Asset Allocation vs. Factor Allocation—Can We Build a Unified Method?

  • Jennifer Bender, Jerry Le Sun, and Ric Thomas
  • Journal of Portfolio Management
  • A version of this paper can be found here
  • Want to read our summaries of academic finance papers? Check out our Academic Research Insight category

What are the research questions?

We’ve taken a lot of time reviewing multi-factor allocation techniques within the equity portion of a portfolio here and here. But thus far we have only written on the concept of utilizing a multi-factor investment technique in contrast with traditional asset allocation here. In this post, we are again going to engage the idea of using factors as a supplement to more traditional asset allocation methods.

There is increasing interest in the idea of allocating across factors instead of across traditional asset classes. Allocating across factors has the intuitive appeal of allocating across building blocks that are in theory purer sources of return.

Jennifer Bender, Jerry Le Sun, and Ric Thomas, Asset Allocation vs. Factor Allocation—Can We Build a Unified Method? 2018

  1. Can a factor-based allocation approach be successfully combined with traditional asset class allocation?
  2. How can it be implemented?
  3. Are the results empirically reasonable?

What are the Academic Insights?

  1. YES. This article is essentially a “proof-of-concept” piece designed to illustrate that the blending of factor-based allocation with traditional asset class allocation will produce valid empirical results. Although the development of robust factor forecasts remains challenging, the combination of expectations about future factor performance and views on asset classes has benefits.  For decades, investors have relied on the diversification benefits of asset allocation.  However, during periods when asset class correlations have risen, those benefits disappear.  The idea here is to identify common risk factors, rather than asset classes, to build optimally diversified portfolios.
  2. SEVEN STEPS. Step1: Choose a limited but robust set of factors (both long and short term) that explain the cross-section of asset class returns. Be aware that there is a lack of consensus as to the potential candidates for that set. The authors use economic growth, inflation, real rates, momentum and volatility based on published research; Step2: For each asset class, estimate the factor exposures from Step1 for use in Step3: Construct “factor-mimicking” portfolios where exposures are matched to weights.  The weighting is done to capture the risk and return characteristics of factors; the mimicking portfolios become the building blocks as opposed to asset classes; Step4: Create forecasts for factor returns either estimating times series forecasts,  economic forecasts of factor returns or via historical averages; Step5: Calculate the optimal risk-return tradeoffs for factors using the mimicking portfolios in an optimization framework, targeting return or expected risk (min risk, targeted factor exposure, max risk-adjusted returns and so on); portfolios that express discretionary views can be included with the mimicking portfolios; Step6: Extract expected returns for each asset class from the asset weights in the mimicking portfolios to use in Step7: to construct the final portfolio.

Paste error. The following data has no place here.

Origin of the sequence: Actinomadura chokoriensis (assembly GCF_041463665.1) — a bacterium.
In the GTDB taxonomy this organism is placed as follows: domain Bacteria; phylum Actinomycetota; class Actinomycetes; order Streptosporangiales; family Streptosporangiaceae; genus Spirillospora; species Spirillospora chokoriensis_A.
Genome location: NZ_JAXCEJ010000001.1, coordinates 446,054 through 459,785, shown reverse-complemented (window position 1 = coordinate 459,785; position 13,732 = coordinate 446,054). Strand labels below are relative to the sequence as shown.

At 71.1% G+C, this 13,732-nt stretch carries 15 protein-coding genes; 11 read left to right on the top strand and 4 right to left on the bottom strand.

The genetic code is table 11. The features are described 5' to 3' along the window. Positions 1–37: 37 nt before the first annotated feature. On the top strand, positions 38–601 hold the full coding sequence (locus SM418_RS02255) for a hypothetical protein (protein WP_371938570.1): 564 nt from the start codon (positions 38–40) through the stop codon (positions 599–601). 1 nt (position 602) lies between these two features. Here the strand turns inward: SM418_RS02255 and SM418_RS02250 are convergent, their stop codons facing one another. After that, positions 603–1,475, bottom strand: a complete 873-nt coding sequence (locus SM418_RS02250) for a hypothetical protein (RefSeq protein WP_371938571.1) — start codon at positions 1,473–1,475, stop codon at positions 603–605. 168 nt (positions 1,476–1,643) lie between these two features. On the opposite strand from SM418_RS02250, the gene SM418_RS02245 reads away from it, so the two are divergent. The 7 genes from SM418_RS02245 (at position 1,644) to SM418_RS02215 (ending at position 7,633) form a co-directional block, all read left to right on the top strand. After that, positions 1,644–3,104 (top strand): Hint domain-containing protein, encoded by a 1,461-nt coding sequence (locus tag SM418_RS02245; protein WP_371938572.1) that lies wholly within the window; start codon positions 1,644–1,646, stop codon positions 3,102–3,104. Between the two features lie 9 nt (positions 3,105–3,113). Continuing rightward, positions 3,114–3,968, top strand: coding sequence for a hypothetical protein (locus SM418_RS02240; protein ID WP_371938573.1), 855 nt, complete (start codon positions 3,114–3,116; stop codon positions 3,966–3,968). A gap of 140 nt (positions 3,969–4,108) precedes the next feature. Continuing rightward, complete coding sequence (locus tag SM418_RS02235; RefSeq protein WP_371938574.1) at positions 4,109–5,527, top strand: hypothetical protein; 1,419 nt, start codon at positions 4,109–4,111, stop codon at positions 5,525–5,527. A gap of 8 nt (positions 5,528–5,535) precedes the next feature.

3. YES. Three strategies are tested over a short period of time, for illustrative purposes. SAA Quant = long-term factor exposures, tight factor exposures; TAA Quant = short-term factor exposures, relaxed factor exposures; TAA Disc = adds any discretionary view to TAA Quant. Risk to return performance measures are presented in Exhibit 13 below. Note that the Sharpe ratios are very similar ranging from .82 to .94, across the 3 strategies. The information ratios come in very reasonably at .52 and .75. Turnover for the SAA strategy is low at 23% per annum, and 229% to 240% for the TAA strategies.

Why does it matter?

In this article, the current literature on factor-based asset allocation methods are extended to the multi-asset allocation case and integrated with traditional asset class allocation.  Discretionary input on asset class returns and the use of a long-term and or short-term framework for factor performance are intuitively attractive and easily included in the allocation decision permitting strategic, tactical or other discretionary views.

The most important chart from the paper

Source: Jennifer Bender, Jerry Le Sun, and Ric Thomas, Asset Allocation vs. Factor Allocation—Can We Build a Unified Method?, 2018

The results are hypothetical results and are NOT an indicator of future results and do NOT represent returns that any investor actually attained.  Indexes are unmanaged and do not reflect management or trading fees, and one cannot invest directly in an index.


Abstract

There is increasing interest in the idea of allocating across factors instead of across traditional asset classes. Allocating across factors has the intuitive appeal of allocating across building blocks that are in theory purer sources of return. In practice, factor-based allocation is not easy: Factors are unobservable and must be specified. However, the authors believe there is merit in integrating insights from factors with traditional asset allocation. Information and views about factors and asset classes can be a powerful combination. In this article, the authors present a framework for combining the two paradigms in an innovative way, resulting in optimal allocations that blend insights from both paradigms. Specifically, their approach derives asset class return prediction from factor-based asset allocation, which allows construction of portfolios for various investment objectives from a unified framework.

Print Friendly, PDF & Email